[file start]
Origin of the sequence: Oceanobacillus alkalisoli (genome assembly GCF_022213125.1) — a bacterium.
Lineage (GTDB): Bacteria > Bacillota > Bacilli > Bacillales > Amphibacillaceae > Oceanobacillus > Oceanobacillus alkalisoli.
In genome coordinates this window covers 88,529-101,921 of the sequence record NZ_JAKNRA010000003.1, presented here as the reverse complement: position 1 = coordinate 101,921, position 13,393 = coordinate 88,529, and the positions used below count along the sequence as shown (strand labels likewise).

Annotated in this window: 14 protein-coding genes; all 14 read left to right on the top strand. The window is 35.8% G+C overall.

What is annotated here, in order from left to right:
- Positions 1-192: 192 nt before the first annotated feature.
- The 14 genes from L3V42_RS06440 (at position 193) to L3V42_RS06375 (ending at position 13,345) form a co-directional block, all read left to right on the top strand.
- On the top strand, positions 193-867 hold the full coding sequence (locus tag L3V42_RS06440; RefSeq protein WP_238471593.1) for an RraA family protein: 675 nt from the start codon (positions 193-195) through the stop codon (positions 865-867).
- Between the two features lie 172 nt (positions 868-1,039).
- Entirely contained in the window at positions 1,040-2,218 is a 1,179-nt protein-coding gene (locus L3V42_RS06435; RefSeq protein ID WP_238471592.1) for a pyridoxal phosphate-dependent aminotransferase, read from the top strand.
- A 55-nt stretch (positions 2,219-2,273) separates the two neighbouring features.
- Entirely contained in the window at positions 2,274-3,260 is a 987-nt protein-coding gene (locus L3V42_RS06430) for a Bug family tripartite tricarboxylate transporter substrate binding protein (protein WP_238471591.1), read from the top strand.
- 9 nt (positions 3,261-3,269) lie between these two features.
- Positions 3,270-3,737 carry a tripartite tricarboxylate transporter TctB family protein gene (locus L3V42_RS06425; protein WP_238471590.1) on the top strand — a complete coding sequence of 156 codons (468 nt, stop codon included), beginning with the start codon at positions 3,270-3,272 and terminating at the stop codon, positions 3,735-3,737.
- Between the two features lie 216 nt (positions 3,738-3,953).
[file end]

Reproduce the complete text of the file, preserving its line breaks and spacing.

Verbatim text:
Origin of the sequence: Oceanobacillus alkalisoli (genome assembly GCF_022213125.1) — a bacterium.
Lineage (GTDB): Bacteria > Bacillota > Bacilli > Bacillales > Amphibacillaceae > Oceanobacillus > Oceanobacillus alkalisoli.
In genome coordinates this window covers 88,529-101,921 of the sequence record NZ_JAKNRA010000003.1, presented here as the reverse complement: position 1 = coordinate 101,921, position 13,393 = coordinate 88,529, and the positions used below count along the sequence as shown (strand labels likewise).

Annotated in this window: 14 protein-coding genes; all 14 read left to right on the top strand. The window is 35.8% G+C overall.

What is annotated here, in order from left to right:
- Positions 1-192: 192 nt before the first annotated feature.
- The 14 genes from L3V42_RS06440 (at position 193) to L3V42_RS06375 (ending at position 13,345) form a co-directional block, all read left to right on the top strand.
- On the top strand, positions 193-867 hold the full coding sequence (locus tag L3V42_RS06440; RefSeq protein WP_238471593.1) for an RraA family protein: 675 nt from the start codon (positions 193-195) through the stop codon (positions 865-867).
- Between the two features lie 172 nt (positions 868-1,039).
- Entirely contained in the window at positions 1,040-2,218 is a 1,179-nt protein-coding gene (locus L3V42_RS06435; RefSeq protein ID WP_238471592.1) for a pyridoxal phosphate-dependent aminotransferase, read from the top strand.
- A 55-nt stretch (positions 2,219-2,273) separates the two neighbouring features.
- Entirely contained in the window at positions 2,274-3,260 is a 987-nt protein-coding gene (locus L3V42_RS06430) for a Bug family tripartite tricarboxylate transporter substrate binding protein (protein WP_238471591.1), read from the top strand.
- 9 nt (positions 3,261-3,269) lie between these two features.
- Positions 3,270-3,737 carry a tripartite tricarboxylate transporter TctB family protein gene (locus L3V42_RS06425; protein WP_238471590.1) on the top strand — a complete coding sequence of 156 codons (468 nt, stop codon included), beginning with the start codon at positions 3,270-3,272 and terminating at the stop codon, positions 3,735-3,737.
- Between the two features lie 216 nt (positions 3,738-3,953).